How Chairman Mao Turned Freedom into Oppression
The right to dissent is a fundamental precept of free societies. When addressing the relative freedom (or lack thereof) in communist nations, this often comes up. Censorship is the norm and dissidents tend to vanish. And that was certainly the case in China under the regime of Mao Zedong. During his nearly 27 years in power, there was rarely a chance for Chinese citizens to voice their objections without fear of reprisal.
Rarely, but not never. There was a brief exception, a time period in which Chinese people could safely petition their government for redress of their grievances — or so it seemed.
When the communists took control of China in 1949, they instituted a political and economic system that was controlled centrally and without a countervailing political force to keep it in check. This centralized government wasn’t the byproduct of a long, national conversation nor an election — it was the result of a years-long civil war. At first, the Communists didn’t appreciate dissent; why let people speak freely if it means risking losing control?
But Mao wasn’t content with just winning control; he wanted to win hearts and minds, as well. So in 1956 and into 1957, he decided to invite suggestions from literally anyone — if you had an idea for how to make China a better place, he wanted to hear it. On February 27, 1957, he published a speech titled “On the Correct Handling of the Contradictions Among the People,” available here, which outlined his dream. Specifically, he said “Let a hundred flowers blossom, let a hundred schools of thought contend,” giving this policy a name: the Hundred Flowers Campaign.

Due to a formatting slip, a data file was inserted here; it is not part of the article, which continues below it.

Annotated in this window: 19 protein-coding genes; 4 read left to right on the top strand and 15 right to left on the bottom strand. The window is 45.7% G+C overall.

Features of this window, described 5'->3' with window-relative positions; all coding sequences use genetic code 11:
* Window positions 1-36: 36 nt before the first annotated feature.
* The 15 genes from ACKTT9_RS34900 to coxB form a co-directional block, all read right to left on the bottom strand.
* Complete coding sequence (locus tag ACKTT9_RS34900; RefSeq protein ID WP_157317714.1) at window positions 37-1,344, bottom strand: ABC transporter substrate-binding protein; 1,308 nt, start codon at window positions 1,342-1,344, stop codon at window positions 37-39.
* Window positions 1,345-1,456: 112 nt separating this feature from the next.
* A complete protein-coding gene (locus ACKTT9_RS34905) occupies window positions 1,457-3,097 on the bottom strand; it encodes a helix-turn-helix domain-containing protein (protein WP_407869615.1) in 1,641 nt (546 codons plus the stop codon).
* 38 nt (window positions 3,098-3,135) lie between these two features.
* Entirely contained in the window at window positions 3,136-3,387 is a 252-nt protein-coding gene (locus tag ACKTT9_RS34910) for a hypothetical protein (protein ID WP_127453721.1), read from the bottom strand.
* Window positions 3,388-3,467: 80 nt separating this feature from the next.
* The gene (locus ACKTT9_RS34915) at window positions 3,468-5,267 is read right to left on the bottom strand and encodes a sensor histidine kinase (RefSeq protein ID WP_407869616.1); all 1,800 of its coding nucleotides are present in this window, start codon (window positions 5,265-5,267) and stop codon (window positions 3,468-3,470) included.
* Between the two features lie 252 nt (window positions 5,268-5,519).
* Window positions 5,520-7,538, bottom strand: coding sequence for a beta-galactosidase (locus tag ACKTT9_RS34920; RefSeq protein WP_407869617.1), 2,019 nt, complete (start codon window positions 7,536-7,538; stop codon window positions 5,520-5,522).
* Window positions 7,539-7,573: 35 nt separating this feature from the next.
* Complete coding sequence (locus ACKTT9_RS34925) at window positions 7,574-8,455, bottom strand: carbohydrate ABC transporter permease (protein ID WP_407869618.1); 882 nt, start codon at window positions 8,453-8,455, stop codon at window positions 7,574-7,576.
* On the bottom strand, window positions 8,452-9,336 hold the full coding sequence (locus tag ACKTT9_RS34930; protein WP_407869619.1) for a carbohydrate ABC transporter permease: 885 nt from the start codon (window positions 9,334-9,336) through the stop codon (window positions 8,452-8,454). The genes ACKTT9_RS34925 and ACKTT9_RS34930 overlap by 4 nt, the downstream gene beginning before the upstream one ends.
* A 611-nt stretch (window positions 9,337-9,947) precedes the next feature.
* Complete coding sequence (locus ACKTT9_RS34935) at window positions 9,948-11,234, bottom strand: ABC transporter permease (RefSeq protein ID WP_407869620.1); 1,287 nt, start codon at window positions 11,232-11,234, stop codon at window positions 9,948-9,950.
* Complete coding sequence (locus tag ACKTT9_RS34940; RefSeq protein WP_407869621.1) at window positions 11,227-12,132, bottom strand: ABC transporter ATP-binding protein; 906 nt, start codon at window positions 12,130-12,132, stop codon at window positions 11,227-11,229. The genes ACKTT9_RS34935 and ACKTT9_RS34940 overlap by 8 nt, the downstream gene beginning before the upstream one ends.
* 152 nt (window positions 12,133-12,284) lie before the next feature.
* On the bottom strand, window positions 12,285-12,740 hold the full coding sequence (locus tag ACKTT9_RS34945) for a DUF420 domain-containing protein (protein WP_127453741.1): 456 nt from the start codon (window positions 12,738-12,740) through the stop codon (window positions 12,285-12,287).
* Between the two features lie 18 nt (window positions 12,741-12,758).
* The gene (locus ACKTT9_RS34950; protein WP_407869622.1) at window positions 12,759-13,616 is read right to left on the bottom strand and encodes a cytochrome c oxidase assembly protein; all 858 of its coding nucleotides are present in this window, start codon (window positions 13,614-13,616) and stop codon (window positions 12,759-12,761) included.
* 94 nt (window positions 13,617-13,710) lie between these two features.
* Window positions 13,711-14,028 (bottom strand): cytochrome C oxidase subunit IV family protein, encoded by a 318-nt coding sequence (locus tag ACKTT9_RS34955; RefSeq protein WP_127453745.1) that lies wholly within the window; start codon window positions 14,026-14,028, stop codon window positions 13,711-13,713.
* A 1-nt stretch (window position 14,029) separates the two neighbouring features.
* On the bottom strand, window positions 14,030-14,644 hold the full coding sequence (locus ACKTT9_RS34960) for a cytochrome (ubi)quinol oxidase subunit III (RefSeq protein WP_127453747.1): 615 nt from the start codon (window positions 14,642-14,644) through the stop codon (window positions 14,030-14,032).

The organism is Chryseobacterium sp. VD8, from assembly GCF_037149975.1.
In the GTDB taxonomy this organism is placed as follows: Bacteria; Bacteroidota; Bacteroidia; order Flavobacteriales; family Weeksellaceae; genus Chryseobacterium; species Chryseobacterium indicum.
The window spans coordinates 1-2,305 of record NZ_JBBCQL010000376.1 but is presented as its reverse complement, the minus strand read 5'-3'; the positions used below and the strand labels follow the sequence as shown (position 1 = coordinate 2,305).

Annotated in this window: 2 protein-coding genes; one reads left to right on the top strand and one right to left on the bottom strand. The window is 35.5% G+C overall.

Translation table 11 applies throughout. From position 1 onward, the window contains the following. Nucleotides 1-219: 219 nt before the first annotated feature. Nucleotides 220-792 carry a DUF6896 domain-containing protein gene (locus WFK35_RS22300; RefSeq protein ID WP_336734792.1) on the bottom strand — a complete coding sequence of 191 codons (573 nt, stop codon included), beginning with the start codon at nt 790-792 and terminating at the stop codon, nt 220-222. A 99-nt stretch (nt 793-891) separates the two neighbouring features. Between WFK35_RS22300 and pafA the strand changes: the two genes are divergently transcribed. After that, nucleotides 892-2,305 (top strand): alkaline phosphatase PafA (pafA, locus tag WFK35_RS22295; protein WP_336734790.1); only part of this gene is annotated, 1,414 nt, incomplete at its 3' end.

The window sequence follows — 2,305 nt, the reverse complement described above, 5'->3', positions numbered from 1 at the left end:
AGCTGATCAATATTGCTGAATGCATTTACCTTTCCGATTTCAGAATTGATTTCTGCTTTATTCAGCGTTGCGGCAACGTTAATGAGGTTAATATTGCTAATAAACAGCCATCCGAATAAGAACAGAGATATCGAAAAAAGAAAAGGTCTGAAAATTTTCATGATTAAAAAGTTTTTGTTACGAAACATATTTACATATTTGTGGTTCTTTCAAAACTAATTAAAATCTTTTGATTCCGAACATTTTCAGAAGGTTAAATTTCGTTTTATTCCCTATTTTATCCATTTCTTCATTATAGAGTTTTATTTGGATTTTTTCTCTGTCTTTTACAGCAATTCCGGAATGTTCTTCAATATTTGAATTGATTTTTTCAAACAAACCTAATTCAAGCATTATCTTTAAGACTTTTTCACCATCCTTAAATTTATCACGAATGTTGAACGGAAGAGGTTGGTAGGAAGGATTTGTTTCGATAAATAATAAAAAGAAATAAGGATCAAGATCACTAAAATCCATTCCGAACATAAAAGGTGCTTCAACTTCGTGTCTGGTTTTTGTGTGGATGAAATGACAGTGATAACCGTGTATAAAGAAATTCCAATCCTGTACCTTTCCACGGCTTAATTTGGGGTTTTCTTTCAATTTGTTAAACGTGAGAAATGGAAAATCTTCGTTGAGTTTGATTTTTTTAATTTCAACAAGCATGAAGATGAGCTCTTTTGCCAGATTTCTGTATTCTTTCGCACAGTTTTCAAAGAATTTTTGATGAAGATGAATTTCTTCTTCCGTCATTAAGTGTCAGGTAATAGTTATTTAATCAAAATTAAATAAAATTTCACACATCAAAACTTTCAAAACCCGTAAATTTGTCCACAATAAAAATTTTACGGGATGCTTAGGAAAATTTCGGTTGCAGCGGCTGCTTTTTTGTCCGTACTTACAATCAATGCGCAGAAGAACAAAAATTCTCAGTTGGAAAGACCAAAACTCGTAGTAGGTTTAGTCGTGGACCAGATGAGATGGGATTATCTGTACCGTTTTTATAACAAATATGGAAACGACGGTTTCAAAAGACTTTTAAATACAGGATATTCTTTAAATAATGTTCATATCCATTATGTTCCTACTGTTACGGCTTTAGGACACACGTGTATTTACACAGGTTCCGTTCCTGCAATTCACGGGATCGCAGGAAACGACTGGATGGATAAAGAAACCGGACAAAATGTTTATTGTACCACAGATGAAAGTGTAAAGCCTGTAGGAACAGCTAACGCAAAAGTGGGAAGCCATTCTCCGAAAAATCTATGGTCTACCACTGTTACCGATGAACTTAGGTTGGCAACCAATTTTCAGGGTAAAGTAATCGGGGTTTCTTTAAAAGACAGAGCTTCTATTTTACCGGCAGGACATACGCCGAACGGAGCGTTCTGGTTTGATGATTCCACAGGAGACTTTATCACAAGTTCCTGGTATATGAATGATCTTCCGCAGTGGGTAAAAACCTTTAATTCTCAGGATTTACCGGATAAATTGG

The people, at first, exhibited some skepticism, but it quickly abated. “Soon,” as Smithsonian reported, “writers, lawyers, academics and scientists began speaking out, criticizing party cadres for meddling and obstructing important work. Students began protesting low standards of living, pointing out the hypocrisy of corrupt party members enjoying privileges at the expense of the workers.” The New York Times went even further: “Unfortunately for Mao, the complaints were directed not only at shortcomings in the political, economic and intellectual life of China, but at the Communist Party as an entity, and at Mao himself as an authoritarian and incompetent leader.”
That wasn’t the feedback Mao was after, and he didn’t take too kindly to the dissent. By July of 1957, he reversed course, re-instituting his regime of censorship. But he did so retroactively — if you were one of the people who spoke up during the Hundred Flowers Campaign, you weren’t exempt from persecution. Rather, those who dared speak out during the brief period of intellectual freedom were rounded up and punished. The purge, called the “Anti-Rightist Campaign,” came briskly; by the end of the year, the Communists rounded up an estimated 300,000 people and, by the end of 1959, that number rose to more than half a million. The penalties for their crime of honesty ranged from a formal censure to imprisonment or hard labor, and in some extreme cases, execution.
As the BBC reported, “academics still argue over the [Hundred Flowers] campaign” and Mao’s true motives. Some historians think Mao’s efforts to move toward liberalization were genuine at first, but he was unable to handle the criticism. But many suspect that a purge was Mao’s plan from the start and that the Hundred Flowers Campaign was a ruse designed to get his enemies to reveal themselves. If so, it worked.
From the Archives: To Kill a Sparrow: Mao’s really bad pest control policy.